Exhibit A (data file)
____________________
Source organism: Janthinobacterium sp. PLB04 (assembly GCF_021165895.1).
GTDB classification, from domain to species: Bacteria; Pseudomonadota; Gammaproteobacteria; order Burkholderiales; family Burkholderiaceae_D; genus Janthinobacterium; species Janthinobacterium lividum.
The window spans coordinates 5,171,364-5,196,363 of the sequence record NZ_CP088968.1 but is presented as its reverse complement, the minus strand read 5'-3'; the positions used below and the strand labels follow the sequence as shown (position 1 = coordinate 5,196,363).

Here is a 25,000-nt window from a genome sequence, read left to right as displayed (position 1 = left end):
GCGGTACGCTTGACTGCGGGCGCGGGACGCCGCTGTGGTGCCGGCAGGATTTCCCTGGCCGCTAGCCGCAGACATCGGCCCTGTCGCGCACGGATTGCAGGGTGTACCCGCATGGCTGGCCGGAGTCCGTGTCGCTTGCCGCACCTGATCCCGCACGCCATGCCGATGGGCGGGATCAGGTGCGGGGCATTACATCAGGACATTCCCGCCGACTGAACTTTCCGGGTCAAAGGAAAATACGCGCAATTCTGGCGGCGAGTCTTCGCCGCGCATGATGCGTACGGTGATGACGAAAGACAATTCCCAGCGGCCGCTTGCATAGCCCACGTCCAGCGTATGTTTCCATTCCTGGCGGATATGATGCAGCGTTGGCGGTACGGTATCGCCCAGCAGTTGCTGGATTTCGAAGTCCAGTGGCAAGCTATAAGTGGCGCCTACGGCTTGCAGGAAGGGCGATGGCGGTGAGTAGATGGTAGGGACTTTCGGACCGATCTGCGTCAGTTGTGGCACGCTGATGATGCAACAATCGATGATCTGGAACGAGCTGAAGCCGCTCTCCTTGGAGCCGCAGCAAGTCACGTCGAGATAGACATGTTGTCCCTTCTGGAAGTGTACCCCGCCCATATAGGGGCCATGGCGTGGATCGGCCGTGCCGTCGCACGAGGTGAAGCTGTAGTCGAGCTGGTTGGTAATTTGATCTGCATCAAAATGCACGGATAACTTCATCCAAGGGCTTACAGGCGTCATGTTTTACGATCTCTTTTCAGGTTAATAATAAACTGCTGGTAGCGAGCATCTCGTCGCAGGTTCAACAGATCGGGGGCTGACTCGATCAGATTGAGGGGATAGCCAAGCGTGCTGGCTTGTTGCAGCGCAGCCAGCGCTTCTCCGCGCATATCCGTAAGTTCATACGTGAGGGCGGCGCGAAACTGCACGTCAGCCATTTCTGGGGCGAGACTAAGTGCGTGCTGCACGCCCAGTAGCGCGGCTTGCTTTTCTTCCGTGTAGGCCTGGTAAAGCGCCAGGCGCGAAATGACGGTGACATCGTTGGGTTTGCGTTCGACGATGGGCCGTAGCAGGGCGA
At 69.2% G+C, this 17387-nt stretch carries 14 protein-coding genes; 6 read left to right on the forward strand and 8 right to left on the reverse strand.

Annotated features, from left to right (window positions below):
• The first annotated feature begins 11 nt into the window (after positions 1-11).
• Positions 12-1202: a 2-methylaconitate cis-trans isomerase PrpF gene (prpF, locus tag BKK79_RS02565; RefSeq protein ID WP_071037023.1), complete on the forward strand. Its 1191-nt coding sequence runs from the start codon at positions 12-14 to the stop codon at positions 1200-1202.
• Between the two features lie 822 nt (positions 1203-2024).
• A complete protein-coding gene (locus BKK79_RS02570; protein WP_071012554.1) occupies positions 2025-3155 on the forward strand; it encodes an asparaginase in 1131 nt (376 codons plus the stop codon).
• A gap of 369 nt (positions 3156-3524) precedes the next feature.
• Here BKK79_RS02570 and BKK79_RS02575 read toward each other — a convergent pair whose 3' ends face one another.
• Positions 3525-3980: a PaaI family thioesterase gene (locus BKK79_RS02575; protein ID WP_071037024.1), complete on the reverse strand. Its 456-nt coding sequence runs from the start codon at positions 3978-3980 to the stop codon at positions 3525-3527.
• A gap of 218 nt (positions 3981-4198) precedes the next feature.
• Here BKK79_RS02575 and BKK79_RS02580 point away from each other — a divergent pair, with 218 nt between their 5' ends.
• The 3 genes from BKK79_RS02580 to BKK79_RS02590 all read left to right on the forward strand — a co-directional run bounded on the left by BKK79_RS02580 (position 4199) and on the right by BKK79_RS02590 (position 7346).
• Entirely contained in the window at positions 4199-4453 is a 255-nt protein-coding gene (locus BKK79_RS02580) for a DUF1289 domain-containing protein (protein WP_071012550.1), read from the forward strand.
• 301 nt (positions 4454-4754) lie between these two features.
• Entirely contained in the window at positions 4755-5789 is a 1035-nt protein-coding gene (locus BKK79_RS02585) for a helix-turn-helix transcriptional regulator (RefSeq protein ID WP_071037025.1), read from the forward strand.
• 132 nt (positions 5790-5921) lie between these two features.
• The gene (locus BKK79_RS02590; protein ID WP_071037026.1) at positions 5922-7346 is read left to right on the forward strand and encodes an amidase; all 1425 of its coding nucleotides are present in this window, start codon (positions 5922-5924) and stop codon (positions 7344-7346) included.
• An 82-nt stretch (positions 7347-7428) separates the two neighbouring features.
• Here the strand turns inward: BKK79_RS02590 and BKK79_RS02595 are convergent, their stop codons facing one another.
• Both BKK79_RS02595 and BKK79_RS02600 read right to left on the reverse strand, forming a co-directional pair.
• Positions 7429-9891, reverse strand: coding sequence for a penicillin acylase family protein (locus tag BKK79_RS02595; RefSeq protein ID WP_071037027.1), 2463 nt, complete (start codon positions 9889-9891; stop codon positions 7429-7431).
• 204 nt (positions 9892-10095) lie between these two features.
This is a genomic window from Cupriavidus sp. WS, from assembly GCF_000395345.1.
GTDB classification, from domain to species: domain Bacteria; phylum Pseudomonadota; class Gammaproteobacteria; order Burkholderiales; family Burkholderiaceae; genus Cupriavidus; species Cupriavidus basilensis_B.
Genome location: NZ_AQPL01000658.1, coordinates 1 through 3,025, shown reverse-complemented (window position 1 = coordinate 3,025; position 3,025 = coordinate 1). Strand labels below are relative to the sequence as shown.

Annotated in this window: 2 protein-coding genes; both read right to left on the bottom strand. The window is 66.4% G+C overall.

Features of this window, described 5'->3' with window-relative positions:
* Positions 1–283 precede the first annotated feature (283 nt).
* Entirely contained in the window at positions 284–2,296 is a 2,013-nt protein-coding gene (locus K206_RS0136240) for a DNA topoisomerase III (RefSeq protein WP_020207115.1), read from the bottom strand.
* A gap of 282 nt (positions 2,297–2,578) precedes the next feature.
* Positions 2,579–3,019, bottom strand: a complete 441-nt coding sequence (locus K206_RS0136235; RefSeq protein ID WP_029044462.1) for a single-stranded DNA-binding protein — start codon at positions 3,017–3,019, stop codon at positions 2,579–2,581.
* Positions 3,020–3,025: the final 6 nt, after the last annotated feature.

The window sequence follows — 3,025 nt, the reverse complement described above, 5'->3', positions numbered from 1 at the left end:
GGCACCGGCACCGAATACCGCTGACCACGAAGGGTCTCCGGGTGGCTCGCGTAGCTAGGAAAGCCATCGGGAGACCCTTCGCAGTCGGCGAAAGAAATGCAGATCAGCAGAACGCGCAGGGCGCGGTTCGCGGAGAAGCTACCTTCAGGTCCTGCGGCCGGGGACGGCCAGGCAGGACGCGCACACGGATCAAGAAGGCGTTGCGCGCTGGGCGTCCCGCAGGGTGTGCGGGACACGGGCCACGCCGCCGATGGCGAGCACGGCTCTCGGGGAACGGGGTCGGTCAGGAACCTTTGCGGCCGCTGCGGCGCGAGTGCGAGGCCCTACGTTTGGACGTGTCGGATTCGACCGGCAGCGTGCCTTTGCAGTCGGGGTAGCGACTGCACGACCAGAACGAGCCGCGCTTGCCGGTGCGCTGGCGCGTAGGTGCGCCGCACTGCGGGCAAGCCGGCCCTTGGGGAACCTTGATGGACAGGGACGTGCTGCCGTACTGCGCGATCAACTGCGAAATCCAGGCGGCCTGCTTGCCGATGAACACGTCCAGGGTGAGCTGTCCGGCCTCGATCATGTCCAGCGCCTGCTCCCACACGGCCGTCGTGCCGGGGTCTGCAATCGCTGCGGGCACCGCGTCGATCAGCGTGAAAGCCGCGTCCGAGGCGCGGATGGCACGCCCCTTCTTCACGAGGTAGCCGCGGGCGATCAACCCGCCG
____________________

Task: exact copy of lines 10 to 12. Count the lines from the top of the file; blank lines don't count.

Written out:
• Between the two features lie 822 nt (positions 1203-2024).
• A complete protein-coding gene (locus BKK79_RS02570; protein WP_071012554.1) occupies positions 2025-3155 on the forward strand; it encodes an asparaginase in 1131 nt (376 codons plus the stop codon).
• A gap of 369 nt (positions 3156-3524) precedes the next feature.